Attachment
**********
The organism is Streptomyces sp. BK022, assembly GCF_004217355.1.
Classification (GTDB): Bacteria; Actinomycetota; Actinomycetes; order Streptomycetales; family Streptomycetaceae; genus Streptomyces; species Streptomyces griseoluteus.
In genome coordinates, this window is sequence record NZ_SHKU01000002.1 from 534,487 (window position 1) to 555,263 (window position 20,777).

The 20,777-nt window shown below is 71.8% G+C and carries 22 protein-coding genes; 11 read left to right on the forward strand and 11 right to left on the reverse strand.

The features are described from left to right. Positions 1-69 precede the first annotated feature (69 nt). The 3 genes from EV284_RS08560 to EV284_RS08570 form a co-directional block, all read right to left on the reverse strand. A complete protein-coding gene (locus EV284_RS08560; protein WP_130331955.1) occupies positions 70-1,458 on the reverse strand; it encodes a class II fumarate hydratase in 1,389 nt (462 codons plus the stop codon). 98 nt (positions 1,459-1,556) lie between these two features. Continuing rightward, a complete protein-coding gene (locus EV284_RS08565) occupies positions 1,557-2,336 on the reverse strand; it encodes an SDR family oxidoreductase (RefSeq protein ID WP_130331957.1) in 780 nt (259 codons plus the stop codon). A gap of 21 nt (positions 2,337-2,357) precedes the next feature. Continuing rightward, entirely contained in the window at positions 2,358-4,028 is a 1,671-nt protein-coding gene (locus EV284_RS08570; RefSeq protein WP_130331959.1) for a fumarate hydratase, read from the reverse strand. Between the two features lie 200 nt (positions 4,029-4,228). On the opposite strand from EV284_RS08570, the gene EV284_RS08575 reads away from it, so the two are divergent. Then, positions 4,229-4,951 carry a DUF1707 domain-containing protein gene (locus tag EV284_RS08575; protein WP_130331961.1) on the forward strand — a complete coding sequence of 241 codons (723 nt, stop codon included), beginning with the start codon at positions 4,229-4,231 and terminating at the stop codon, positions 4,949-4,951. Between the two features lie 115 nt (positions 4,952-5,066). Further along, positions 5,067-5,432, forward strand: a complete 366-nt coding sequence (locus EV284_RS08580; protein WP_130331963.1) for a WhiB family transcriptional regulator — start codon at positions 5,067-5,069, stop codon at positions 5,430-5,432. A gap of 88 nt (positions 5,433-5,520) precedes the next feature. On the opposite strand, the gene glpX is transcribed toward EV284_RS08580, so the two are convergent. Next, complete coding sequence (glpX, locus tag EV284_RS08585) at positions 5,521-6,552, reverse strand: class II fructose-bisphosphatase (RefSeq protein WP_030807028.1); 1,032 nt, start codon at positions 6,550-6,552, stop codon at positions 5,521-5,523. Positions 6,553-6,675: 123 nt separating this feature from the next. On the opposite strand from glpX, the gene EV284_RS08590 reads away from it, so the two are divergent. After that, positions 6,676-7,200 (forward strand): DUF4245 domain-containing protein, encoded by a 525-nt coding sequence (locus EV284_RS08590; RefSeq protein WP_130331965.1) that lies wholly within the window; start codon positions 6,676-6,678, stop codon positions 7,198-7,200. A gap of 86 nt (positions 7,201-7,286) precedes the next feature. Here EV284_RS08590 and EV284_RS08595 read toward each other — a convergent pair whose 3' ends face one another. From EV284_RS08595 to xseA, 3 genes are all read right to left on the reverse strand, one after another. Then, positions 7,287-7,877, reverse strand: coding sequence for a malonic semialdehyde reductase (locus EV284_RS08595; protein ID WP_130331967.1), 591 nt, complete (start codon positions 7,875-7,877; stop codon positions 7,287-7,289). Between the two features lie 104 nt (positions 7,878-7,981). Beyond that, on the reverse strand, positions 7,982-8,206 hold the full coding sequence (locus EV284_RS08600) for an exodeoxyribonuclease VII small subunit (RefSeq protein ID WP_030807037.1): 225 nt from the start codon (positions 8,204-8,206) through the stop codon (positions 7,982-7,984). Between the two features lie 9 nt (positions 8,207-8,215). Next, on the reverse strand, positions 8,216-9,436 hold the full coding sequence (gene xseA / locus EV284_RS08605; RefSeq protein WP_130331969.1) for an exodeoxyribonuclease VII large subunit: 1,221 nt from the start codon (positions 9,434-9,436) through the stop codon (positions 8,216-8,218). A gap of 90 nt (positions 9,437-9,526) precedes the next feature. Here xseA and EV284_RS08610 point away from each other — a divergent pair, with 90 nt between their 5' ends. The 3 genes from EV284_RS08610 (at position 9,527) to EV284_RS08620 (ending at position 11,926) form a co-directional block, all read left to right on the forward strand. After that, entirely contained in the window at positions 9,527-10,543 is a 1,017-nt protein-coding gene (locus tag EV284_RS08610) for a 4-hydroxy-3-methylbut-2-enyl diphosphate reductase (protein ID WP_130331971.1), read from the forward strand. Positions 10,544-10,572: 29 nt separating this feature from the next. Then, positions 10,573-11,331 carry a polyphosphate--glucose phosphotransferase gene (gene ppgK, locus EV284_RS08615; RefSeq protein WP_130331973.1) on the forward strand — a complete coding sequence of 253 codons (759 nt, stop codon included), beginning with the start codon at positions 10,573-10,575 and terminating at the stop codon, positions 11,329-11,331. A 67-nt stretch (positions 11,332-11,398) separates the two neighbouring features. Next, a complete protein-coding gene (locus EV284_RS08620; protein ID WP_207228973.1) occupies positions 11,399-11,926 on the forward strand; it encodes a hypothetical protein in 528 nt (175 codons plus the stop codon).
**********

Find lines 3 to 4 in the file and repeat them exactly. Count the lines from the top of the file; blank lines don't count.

In genome coordinates, this window is sequence record NZ_SHKU01000002.1 from 534,487 (window position 1) to 555,263 (window position 20,777).

The 20,777-nt window shown below is 71.8% G+C and carries 22 protein-coding genes; 11 read left to right on the forward strand and 11 right to left on the reverse strand.